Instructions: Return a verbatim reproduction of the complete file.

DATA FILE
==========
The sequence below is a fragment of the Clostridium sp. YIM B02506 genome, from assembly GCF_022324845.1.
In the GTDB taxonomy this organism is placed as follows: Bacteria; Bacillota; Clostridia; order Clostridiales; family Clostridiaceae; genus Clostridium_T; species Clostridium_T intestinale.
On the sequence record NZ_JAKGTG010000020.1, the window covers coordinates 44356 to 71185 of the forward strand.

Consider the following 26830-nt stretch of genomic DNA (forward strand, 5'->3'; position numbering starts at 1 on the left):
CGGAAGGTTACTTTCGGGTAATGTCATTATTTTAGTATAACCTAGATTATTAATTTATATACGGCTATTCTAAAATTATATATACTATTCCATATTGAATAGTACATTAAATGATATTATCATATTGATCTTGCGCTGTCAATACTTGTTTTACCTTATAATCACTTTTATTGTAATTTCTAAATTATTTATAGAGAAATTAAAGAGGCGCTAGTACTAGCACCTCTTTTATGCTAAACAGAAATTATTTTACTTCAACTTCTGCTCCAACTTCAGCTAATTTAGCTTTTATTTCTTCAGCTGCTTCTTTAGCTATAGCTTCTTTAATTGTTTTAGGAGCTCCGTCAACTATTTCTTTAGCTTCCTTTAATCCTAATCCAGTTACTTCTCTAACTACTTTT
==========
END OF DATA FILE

The sequence below is a fragment of the Clostridium sp. YIM B02506 genome, from assembly GCF_022324845.1.
In the GTDB taxonomy this organism is placed as follows: Bacteria; Bacillota; Clostridia; order Clostridiales; family Clostridiaceae; genus Clostridium_T; species Clostridium_T intestinale.
On the sequence record NZ_JAKGTG010000020.1, the window covers coordinates 44356 to 71185 of the forward strand.

Consider the following 26830-nt stretch of genomic DNA (forward strand, 5'->3'; position numbering starts at 1 on the left):
CGGAAGGTTACTTTCGGGTAATGTCATTATTTTAGTATAACCTAGATTATTAATTTATATACGGCTATTCTAAAATTATATATACTATTCCATATTGAATAGTACATTAAATGATATTATCATATTGATCTTGCGCTGTCAATACTTGTTTTACCTTATAATCACTTTTATTGTAATTTCTAAATTATTTATAGAGAAATTAAAGAGGCGCTAGTACTAGCACCTCTTTTATGCTAAACAGAAATTATTTTACTTCAACTTCTGCTCCAACTTCAGCTAATTTAGCTTTTATTTCTTCAGCTGCTTCTTTAGCTATAGCTTCTTTAATTGTTTTAGGAGCTCCGTCAACTATTTCTTTAGCTTCCTTTAATCCTAATCCAGTTACTTCTCTAACTACTTTT